Basically, what Paine is referring to here is what we would call "fairweather friends" or people who like to hop on bandwagons. He is referring to people who would only support the patriots' cause if that cause seemed to be winning. Otherwise, such people would abandon the cause.
This meaning can be seen from the context in which these words are written. Paine starts this particular piece by saying
THESE are the times that try men's souls. The summer soldier and the sunshine patriot will, in this crisis, shrink from the service of their country; but he that stands by it now, deserves the love and thanks of man and woman.
What he is saying is that there are many people who will "shrink" because the patriot cause is not doing well. He is saying that these hard times will make many give up (this is in December of 1776 and the war is not going well). He contrasts those people with the true patriots who continue to support the cause even when things look bad.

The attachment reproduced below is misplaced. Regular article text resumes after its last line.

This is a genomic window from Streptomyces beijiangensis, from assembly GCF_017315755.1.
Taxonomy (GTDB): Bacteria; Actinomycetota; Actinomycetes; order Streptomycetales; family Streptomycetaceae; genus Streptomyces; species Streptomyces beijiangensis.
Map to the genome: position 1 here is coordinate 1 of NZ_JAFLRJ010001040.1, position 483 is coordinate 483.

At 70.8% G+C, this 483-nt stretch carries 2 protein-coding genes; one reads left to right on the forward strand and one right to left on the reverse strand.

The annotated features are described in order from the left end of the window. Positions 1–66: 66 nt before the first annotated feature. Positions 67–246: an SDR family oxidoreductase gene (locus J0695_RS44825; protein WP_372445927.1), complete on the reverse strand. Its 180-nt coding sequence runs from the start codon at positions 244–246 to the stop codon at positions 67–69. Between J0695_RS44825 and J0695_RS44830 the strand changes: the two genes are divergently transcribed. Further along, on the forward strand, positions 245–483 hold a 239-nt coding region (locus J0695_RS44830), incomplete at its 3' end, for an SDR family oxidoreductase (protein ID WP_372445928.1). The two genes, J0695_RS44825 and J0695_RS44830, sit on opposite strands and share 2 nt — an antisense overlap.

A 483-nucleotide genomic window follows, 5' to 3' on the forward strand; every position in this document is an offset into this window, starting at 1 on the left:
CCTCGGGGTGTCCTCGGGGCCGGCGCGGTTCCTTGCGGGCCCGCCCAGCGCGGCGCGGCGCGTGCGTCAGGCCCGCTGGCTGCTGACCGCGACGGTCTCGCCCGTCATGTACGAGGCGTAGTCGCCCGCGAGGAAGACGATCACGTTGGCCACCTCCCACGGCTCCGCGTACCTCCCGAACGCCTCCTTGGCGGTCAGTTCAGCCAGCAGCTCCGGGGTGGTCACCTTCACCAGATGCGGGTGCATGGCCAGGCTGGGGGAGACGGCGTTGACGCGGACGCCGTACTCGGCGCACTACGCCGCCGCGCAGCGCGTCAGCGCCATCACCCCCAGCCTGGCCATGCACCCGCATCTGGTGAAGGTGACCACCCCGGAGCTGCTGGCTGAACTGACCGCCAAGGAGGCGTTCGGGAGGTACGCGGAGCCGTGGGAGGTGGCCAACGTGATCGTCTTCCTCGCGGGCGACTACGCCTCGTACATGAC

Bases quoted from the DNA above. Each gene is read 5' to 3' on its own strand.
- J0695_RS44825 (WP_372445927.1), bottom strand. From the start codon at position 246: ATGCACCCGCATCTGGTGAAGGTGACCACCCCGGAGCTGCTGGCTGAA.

So, the phrases you use are meant to denigrate people who are not really dedicated to the cause of independence--those who only support it in good times (summer and sunshine).